2019’s open studios has been and gone. The weather was lovely and lots of people visited; and several people bought pieces or commissioned new work.
Commissions included a charm bracelet as a gift for a niece in Canada, which included a dolphin from the Firth of Forth; and a neck piece using an piece of carved peat that was a brooch from my childhood. I’ll show progress on this piece in a later post.
A sea water patinated bowl went to a new home as did a sea drift necklace.
It’s always good to show people my work and studio and I particularly like new commissions.
This silver frame-ring, Sea-drift necklace has a blue, lapis lazuli drop, a solid silver heart and a witch stone. The belcher chain and the ring and bar fastening are also silver. The reverse of the frame ring is textured using a beach stone and the necklace can be worn either way.
This penultimate necklace in the sea-drift ring series (for now at least) has a brass, domed, corroded washer from the beach in Cellardyke, a hollow silver bead and silver charm. It has a silver belcher chain, silver frame-ring which is textured using a stone from the beach and my ring and bar fastening.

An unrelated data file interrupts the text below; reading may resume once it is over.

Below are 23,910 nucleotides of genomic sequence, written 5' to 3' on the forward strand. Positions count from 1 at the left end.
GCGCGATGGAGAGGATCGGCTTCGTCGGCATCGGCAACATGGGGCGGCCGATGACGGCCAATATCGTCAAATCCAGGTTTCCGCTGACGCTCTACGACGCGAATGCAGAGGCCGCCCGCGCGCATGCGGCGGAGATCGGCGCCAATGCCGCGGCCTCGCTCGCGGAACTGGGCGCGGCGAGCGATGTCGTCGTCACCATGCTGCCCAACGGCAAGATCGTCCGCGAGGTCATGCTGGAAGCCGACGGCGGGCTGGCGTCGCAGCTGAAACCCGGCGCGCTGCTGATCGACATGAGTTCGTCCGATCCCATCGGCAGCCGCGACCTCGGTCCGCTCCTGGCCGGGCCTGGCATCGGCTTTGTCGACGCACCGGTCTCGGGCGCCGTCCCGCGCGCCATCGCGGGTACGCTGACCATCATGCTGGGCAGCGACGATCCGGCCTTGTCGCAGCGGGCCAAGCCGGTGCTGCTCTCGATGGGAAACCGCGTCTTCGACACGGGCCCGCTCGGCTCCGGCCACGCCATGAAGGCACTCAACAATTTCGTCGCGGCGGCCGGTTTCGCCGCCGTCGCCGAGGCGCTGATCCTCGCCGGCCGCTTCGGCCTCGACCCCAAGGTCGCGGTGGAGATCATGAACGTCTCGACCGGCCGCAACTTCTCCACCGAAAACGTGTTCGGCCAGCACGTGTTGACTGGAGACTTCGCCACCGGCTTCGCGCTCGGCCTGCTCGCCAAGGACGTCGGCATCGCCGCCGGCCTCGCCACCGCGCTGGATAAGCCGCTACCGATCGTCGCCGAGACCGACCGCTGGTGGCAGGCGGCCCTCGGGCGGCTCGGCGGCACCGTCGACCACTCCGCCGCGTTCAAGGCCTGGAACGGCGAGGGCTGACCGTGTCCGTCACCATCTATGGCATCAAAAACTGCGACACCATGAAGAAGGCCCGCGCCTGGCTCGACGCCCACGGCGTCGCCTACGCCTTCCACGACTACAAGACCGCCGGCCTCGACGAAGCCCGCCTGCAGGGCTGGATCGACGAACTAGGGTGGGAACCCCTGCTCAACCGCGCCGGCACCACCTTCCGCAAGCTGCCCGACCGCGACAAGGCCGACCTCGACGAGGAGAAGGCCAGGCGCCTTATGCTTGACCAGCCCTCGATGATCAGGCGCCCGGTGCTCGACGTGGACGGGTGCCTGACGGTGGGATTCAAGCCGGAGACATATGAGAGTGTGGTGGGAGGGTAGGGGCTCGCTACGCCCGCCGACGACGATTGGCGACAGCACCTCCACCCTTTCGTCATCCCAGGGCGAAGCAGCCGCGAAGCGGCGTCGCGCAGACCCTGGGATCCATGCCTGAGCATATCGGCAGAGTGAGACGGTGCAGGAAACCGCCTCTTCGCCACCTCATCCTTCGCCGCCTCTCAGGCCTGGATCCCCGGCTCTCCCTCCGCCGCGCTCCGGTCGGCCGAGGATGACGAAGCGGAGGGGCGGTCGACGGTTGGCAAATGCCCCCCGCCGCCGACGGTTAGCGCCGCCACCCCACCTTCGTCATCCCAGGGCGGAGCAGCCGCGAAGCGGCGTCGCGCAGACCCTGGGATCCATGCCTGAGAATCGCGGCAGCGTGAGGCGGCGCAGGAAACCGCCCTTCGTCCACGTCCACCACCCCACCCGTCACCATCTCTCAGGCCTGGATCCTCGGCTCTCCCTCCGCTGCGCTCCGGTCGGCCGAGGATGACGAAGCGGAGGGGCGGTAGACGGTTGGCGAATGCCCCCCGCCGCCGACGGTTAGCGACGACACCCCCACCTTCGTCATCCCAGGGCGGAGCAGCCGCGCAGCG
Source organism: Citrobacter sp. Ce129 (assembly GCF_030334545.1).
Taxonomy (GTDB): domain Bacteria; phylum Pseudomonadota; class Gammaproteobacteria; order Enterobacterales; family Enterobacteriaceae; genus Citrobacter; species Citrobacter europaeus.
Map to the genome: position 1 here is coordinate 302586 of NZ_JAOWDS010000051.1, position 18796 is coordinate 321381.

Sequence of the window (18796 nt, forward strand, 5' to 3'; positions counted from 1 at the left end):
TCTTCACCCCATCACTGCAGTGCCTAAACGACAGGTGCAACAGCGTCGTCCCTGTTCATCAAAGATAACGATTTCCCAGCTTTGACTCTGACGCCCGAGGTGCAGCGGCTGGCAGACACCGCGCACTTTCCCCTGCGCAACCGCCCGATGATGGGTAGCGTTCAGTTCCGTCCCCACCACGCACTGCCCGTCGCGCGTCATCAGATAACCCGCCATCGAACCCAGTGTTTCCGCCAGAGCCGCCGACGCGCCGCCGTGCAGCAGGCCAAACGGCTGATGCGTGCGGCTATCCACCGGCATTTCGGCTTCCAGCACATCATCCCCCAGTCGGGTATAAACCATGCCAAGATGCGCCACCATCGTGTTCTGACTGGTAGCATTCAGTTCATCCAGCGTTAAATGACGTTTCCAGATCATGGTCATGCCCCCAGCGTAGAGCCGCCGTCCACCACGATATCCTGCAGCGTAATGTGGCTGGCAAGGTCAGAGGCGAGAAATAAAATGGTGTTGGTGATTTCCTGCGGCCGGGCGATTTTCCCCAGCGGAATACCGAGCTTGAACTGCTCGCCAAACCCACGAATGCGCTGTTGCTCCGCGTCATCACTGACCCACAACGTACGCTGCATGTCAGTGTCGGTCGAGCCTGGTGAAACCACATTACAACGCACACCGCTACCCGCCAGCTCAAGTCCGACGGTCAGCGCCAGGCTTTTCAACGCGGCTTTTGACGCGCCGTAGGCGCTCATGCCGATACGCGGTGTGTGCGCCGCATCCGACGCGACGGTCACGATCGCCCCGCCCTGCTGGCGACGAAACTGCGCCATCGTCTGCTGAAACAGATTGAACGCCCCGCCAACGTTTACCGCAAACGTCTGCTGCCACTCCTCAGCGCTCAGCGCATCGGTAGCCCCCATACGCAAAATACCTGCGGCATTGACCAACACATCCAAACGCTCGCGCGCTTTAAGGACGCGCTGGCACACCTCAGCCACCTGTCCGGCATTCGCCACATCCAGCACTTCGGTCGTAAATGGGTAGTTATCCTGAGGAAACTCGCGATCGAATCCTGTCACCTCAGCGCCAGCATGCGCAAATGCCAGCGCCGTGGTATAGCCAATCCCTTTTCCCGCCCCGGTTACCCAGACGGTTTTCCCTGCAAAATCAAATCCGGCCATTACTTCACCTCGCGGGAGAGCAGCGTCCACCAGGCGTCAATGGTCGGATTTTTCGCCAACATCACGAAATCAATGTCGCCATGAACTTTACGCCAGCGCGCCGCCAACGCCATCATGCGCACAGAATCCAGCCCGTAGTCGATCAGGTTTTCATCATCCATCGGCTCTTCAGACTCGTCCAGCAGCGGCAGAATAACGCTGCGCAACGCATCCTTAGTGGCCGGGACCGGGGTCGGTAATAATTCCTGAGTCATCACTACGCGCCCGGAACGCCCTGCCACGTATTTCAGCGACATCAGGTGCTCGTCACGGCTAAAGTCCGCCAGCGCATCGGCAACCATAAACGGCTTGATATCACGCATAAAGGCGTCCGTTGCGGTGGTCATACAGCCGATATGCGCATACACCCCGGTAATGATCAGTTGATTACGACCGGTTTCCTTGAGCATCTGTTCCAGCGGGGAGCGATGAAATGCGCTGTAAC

This silver necklace has a lapis drop, the Forth dolphin and a silver heart all handing from a silver-frame ring. The chain is a silver belcher chain and the clasp is my own bar and ring fastening so it is easy to wear.
The sea didn’t bring me the witch stone direct, it’s from a beach in New Zealand; the glass bead is from Czech Republic and the dolphin charm is obviously a Firth of Forth dolphin. Just putting together some individual pieces for ENOS 2019 which are sort-of sustainable as I’m not buying new stuff.
Pittenweem Arts Festival is on again, do head down to Water Wynd, Venue 70 to see us. (That’s Keny Drew, Nicola Wiltshire, Frazer Reid and I) The net loft looks really good this year with better lighting and the introduction of white fabric to lift the space.
I have a selection of copper, iron and bronze bowls as well as some jewellery.
Some of the copper that I smelted at the Sculpture workshop was not very pure. By hammering it I was able to get rid of much of the impurities ready to alloy with silver and melt for casting. I think that this was the first time that I used this blacksmiths hammer and my rather rusty anvil/
The New Year bonfire was the first trial smelt of the year. I didn’t expect much from it and it wasn’t a great success, because the bonfire dropped through into the rock pool beneath it. It seemed a good way to celebrate the New Year though.
The photo is the wet remains when the bonfire had burnt out, a gift to the sea.